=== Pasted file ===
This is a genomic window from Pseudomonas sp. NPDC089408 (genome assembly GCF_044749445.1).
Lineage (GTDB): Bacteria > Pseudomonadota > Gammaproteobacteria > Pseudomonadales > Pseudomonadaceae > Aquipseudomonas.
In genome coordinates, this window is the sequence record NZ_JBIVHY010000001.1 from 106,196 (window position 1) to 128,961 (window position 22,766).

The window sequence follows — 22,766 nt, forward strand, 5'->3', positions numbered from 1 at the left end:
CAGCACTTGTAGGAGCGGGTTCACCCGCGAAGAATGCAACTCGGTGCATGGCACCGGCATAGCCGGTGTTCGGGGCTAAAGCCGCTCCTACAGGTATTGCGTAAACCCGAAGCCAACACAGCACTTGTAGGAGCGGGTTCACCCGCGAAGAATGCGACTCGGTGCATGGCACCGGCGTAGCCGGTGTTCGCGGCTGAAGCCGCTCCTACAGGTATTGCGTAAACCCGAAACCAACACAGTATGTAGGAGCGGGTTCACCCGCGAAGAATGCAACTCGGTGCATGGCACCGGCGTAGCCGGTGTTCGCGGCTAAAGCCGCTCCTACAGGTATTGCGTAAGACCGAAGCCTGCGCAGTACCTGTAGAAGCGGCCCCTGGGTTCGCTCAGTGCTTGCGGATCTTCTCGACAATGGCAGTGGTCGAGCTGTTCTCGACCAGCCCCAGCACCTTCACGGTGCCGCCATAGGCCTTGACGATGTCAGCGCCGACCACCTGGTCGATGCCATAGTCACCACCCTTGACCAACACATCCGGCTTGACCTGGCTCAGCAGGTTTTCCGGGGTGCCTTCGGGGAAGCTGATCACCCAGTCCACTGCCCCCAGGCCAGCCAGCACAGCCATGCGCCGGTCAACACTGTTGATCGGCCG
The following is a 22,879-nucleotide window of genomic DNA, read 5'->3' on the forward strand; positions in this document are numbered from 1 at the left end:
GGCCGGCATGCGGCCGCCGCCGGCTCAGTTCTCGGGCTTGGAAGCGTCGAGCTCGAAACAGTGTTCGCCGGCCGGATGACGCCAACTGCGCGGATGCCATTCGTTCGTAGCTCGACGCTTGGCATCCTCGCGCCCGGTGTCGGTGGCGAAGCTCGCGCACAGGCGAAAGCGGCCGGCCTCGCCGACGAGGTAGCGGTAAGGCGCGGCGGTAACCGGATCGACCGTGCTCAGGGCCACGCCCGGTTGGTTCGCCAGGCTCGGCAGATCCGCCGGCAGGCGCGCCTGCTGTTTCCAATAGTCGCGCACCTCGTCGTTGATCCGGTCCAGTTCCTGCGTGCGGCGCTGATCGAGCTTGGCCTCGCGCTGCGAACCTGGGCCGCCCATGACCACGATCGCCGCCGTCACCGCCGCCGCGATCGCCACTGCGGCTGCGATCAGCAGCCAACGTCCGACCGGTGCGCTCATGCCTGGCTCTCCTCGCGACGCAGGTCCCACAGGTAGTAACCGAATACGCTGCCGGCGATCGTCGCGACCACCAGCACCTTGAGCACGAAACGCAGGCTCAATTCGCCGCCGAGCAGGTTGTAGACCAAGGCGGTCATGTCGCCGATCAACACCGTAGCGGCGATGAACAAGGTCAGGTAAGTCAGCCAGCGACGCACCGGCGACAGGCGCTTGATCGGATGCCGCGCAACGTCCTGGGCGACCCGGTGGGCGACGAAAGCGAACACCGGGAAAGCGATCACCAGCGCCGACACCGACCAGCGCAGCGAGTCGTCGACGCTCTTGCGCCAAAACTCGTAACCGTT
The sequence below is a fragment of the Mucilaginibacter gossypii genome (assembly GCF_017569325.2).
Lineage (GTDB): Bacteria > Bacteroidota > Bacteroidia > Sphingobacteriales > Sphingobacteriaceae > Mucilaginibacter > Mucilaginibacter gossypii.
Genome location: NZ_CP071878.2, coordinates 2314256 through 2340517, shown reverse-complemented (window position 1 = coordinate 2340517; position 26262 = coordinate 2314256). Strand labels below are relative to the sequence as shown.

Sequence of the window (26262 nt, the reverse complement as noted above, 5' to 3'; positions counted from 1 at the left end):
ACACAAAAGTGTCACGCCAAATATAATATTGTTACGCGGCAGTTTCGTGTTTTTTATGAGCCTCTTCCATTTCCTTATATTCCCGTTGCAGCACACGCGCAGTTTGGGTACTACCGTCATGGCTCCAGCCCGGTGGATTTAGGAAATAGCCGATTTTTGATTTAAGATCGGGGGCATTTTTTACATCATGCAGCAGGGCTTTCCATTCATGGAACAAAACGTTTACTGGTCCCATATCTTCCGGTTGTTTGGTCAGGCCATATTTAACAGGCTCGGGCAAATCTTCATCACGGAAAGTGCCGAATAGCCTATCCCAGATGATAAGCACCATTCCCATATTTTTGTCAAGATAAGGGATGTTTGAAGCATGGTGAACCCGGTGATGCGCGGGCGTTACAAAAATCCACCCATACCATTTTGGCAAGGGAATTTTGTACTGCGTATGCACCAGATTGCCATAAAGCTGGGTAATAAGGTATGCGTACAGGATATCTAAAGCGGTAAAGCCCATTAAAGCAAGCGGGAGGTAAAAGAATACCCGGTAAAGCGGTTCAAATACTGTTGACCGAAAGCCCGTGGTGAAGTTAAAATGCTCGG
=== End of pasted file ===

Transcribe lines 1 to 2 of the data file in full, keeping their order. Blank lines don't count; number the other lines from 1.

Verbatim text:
This is a genomic window from Pseudomonas sp. NPDC089408 (genome assembly GCF_044749445.1).
Lineage (GTDB): Bacteria > Pseudomonadota > Gammaproteobacteria > Pseudomonadales > Pseudomonadaceae > Aquipseudomonas.